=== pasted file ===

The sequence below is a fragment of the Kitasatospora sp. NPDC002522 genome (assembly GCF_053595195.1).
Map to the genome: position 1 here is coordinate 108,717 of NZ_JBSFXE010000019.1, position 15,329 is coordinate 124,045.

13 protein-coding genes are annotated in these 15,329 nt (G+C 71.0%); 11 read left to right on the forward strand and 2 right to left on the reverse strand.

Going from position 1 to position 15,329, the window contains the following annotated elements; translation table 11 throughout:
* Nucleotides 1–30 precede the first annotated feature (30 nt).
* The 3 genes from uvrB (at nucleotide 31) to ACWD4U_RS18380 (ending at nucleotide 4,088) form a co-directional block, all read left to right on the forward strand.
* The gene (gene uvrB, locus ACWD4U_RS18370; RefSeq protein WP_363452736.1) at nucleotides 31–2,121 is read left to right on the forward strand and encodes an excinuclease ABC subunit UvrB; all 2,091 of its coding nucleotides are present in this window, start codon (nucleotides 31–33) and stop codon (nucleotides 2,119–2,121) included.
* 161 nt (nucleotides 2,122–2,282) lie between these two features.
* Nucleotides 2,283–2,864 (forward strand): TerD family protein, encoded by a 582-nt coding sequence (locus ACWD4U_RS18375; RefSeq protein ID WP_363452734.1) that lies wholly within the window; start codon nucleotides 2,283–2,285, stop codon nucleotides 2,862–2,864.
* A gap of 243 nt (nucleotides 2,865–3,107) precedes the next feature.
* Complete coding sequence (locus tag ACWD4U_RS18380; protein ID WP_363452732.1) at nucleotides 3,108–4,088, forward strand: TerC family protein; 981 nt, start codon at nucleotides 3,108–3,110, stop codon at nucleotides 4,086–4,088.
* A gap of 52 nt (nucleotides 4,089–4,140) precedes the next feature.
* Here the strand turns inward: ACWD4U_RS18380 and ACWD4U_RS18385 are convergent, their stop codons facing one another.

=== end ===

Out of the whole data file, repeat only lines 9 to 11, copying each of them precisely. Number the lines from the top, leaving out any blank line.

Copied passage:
* Nucleotides 2,283–2,864 (forward strand): TerD family protein, encoded by a 582-nt coding sequence (locus ACWD4U_RS18375; RefSeq protein ID WP_363452734.1) that lies wholly within the window; start codon nucleotides 2,283–2,285, stop codon nucleotides 2,862–2,864.
* A gap of 243 nt (nucleotides 2,865–3,107) precedes the next feature.
* Complete coding sequence (locus tag ACWD4U_RS18380; protein ID WP_363452732.1) at nucleotides 3,108–4,088, forward strand: TerC family protein; 981 nt, start codon at nucleotides 3,108–3,110, stop codon at nucleotides 4,086–4,088.